Willem Jacob "WJ" Dijkstra is a prominent roboteer from The Netherlands who competed in the UK and Dutch versions of Robot Wars. He is best known for Gravity, a series of robots with pneumatic flippers, the third version of which reached the top eight in Series 7. They were sequentially numbered 1-5, although during their televised appearances, they were simply referred to as Gravity.
Teams[edit | edit source]
WJ was the captain of Team Mad Science (also known as Mad Science Robotics or Team Madmen) and worked with fellow Dutch roboteer Greg Cathalina and Flemish roboteers Mario "Maddox" de Jongh and Babeth van Son to build and enter Project One into Dutch Series 1 (although Babeth did not appear on TV with Team Madmen because of the three team members limit, Team Flextreme accepted her as the third member, a practice not uncommon with the Dutch/Belgian roboteers).
Because it proved difficult for team members based in the Netherlands and Belgium to come together to work on building robots, the two parts of the team decided to work on separate projects for Dutch Series 2 (although the two parts of the team still came together to provide components for each other's new robots). As a result, WJ temporarily split from the other team members, electing to built the rest of his robots mostly on his own, including all versions of Gravity and Elevation, his third of the clusterbot √3². However, WJ did invite his √3² teammates, Jeroen van Lieverloo (Impact) and Alexander Russchen (ODT-Zero), to become part of his UK Series 7 entry, as neither van Lieverloo or Russchen had their own robots ready in time. He also sold a spot on his team for Dutch Series 2 on a public forum, which was won by Mark Nievelstein.
Despite Gravity having been sold on to Team Tie-Rip, Gravity's current owner invited WJ Dijkstra and Alexander Russchen to rejoin the Gravity team for Series 8 of Robot Wars, with Dijkstra driving the robot. However, their application was unsuccessful.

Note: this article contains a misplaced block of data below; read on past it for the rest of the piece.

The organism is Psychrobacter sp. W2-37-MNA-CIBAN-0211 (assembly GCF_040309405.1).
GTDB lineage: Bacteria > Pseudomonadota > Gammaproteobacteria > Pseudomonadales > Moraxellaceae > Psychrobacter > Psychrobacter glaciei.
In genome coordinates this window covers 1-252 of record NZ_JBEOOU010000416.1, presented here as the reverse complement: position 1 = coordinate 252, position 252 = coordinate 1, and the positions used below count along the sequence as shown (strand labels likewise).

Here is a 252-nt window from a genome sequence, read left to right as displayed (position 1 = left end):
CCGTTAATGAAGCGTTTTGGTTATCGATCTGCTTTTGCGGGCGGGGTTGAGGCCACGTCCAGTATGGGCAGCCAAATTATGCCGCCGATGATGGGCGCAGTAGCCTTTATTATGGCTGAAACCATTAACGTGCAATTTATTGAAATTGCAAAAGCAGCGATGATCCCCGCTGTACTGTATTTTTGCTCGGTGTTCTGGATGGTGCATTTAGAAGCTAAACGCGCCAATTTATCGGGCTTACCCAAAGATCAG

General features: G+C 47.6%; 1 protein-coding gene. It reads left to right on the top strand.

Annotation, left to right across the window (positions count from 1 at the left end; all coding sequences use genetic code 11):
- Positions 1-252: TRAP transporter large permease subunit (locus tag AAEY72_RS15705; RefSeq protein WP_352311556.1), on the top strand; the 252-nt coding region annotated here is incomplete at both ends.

History[edit | edit source]
Dutch Series 1[edit | edit source]
Dutch Series 2[edit | edit source]
- "I knew my weapon of choice was a flipper (why a flipper? Quickly disables an opponent without really destroying it)"
- — WJ Dijkstra
WJ built two different robots for Dutch Series 2. His main project was Gravity 1, a simple box-wedge with a full-pressure flipper, which suffered from issues with a leaky hydraulic valve. WJ also built Elevation, one third of the three-part clusterbot, √3², which he drove during his role in the latter's team. Despite having just three weeks and no one to assist him, WJ completed both robots in time for Dutch Series 2. Both robots performed reasonably well, reaching the Heat Final stage in their respective heats.
After Dutch Robot Wars had finished, a robotics exhibition was held in The Netherlands, with many of the roboteers from the UK Robot Wars in attendance. One such person was Mike Lambert, who had brought along his robot Dantomkia, took it apart and showcased its internal workings. WJ built a new version of Gravity, based on the mechanics of Dantomkia, which competed in live events around The Netherlands as Gravity 2. WJ intended to use Gravity 2 in a prospective third series of Dutch Robot Wars, although this series would not be commissioned by BNN.
UK Series 7[edit | edit source]
WJ stripped down Gravity 2, and converted it into Gravity 3, for entry into Robot Wars: The Seventh Wars. This version was the most successful of the two to compete in televised competition, featuring a powerful flipper with an innovative pneumatic system, and regularly capable of throwing opponents high into the air and out of the arena. Gravity 3 enjoyed considerable success in Series 7, defeating the seeded 13 Black and its inspiration Dantomkia to reach the second round of the Semi-Finals in that series. In addition, it also flipped Shunt, Dead Metal, Cassius Chrome and Growler, marking the only occasions where the latter two House Robots were flipped by a competitor during the show's history.